File(s) under embargo
Reason: Publisher requirement
until file(s) become available
Dissecting primary and secondary senescence to enable new senotherapeutic strategies
journal contributionposted on 26.07.2021, 08:46 by Tesfahun Dessale Admasu, Michael Rae, Alexandra StolzingAlexandra Stolzing
Cellular senescence is a state of stable cell cycle arrest that is known to be elicited in response to different stresses or forms of damage. Senescence limits the replication of old, damaged, and precancerous cells in the short-term but is implicated in diseases and debilities of aging due to loss of regenerative reserve and secretion of a complex combination of factors called the senescence-associated secretory phenotype (SASP). More recently, investigators have discovered that senescent cells induced by these methods (what we term “primary senescent cells”) are also capable of inducing other non-senescent cells to undergo senescence — a phenomenon we call “secondary senescence.” Secondary senescence has been demonstrated to occur via two broad types of mechanisms. First, factors in the SASP have been shown to be involved in spreading senescence; we call this phenomenon “paracrine senescence.” Second, primary senescent cells can induce senescence via an additional group of mechanisms involving cell-to-cell contacts of different types; we term this phenomenon “juxtacrine senescence.” “Secondary senescence” in our definition is thus the overarching term for both paracrine and juxtacrine senescence together. By allowing cells that are inherently small in number and incapable of replication to increase in number and possibly spread to anatomically distant locations, secondary senescence allows an initially small number of senescent cells to contribute further to age-related pathologies. We propose that understanding how primary and secondary senescent cells differ from each other and the mechanisms of their spread will enable the development of new rejuvenation therapies to target different senescent cell populations and interrupt their spread, extending human health- and potentially lifespan.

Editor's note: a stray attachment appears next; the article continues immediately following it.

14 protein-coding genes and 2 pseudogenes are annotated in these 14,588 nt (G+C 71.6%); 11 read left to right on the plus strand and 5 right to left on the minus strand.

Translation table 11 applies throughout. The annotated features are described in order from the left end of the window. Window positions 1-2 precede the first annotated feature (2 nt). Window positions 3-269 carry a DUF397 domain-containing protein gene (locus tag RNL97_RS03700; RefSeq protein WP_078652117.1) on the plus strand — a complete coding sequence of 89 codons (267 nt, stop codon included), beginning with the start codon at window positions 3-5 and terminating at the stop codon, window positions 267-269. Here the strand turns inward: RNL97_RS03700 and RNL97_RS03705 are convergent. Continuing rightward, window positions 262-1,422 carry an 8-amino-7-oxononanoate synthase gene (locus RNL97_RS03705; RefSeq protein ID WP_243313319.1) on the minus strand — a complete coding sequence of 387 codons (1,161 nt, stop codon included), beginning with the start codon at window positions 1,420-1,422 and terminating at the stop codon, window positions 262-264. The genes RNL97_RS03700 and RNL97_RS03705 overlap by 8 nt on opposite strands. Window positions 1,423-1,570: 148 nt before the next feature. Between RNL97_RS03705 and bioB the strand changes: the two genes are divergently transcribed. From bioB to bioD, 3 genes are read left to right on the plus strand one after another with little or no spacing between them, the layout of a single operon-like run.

SENS Research Foundation (SRF).
- Mechanical, Electrical and Manufacturing Engineering